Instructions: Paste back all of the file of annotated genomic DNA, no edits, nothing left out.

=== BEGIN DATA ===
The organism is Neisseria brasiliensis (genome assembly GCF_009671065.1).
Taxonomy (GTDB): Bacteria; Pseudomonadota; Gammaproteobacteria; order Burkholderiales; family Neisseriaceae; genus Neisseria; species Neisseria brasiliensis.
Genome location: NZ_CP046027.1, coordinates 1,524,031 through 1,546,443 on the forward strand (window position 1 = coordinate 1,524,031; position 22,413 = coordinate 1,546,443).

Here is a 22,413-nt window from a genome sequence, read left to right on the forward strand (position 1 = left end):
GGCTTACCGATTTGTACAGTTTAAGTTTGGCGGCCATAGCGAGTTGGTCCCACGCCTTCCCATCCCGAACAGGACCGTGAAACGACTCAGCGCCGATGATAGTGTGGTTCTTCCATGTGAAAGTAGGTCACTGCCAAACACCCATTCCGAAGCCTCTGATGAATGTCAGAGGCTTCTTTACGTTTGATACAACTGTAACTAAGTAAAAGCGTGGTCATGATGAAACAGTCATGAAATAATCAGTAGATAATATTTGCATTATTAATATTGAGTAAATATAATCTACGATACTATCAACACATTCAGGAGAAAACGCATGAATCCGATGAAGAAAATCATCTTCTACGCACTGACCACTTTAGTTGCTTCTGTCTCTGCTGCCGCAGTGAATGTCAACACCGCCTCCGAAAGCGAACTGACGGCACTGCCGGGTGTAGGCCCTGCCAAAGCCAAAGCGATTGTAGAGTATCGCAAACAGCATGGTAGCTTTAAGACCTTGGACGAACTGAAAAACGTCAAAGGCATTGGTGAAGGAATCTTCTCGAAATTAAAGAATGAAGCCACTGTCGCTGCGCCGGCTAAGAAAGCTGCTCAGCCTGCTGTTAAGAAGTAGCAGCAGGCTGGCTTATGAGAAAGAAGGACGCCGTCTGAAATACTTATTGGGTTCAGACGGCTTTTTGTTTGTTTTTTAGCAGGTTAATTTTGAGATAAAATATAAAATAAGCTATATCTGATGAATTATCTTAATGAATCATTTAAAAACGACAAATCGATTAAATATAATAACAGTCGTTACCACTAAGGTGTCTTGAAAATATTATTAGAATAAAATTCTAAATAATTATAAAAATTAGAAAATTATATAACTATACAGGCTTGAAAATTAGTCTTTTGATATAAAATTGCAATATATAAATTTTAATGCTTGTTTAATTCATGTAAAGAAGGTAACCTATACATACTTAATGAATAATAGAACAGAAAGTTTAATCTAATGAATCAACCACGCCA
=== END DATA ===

The organism is Neisseria brasiliensis (genome assembly GCF_009671065.1).
Taxonomy (GTDB): Bacteria; Pseudomonadota; Gammaproteobacteria; order Burkholderiales; family Neisseriaceae; genus Neisseria; species Neisseria brasiliensis.
Genome location: NZ_CP046027.1, coordinates 1,524,031 through 1,546,443 on the forward strand (window position 1 = coordinate 1,524,031; position 22,413 = coordinate 1,546,443).

Here is a 22,413-nt window from a genome sequence, read left to right on the forward strand (position 1 = left end):
GGCTTACCGATTTGTACAGTTTAAGTTTGGCGGCCATAGCGAGTTGGTCCCACGCCTTCCCATCCCGAACAGGACCGTGAAACGACTCAGCGCCGATGATAGTGTGGTTCTTCCATGTGAAAGTAGGTCACTGCCAAACACCCATTCCGAAGCCTCTGATGAATGTCAGAGGCTTCTTTACGTTTGATACAACTGTAACTAAGTAAAAGCGTGGTCATGATGAAACAGTCATGAAATAATCAGTAGATAATATTTGCATTATTAATATTGAGTAAATATAATCTACGATACTATCAACACATTCAGGAGAAAACGCATGAATCCGATGAAGAAAATCATCTTCTACGCACTGACCACTTTAGTTGCTTCTGTCTCTGCTGCCGCAGTGAATGTCAACACCGCCTCCGAAAGCGAACTGACGGCACTGCCGGGTGTAGGCCCTGCCAAAGCCAAAGCGATTGTAGAGTATCGCAAACAGCATGGTAGCTTTAAGACCTTGGACGAACTGAAAAACGTCAAAGGCATTGGTGAAGGAATCTTCTCGAAATTAAAGAATGAAGCCACTGTCGCTGCGCCGGCTAAGAAAGCTGCTCAGCCTGCTGTTAAGAAGTAGCAGCAGGCTGGCTTATGAGAAAGAAGGACGCCGTCTGAAATACTTATTGGGTTCAGACGGCTTTTTGTTTGTTTTTTAGCAGGTTAATTTTGAGATAAAATATAAAATAAGCTATATCTGATGAATTATCTTAATGAATCATTTAAAAACGACAAATCGATTAAATATAATAACAGTCGTTACCACTAAGGTGTCTTGAAAATATTATTAGAATAAAATTCTAAATAATTATAAAAATTAGAAAATTATATAACTATACAGGCTTGAAAATTAGTCTTTTGATATAAAATTGCAATATATAAATTTTAATGCTTGTTTAATTCATGTAAAGAAGGTAACCTATACATACTTAATGAATAATAGAACAGAAAGTTTAATCTAATGAATCAACCACGCCA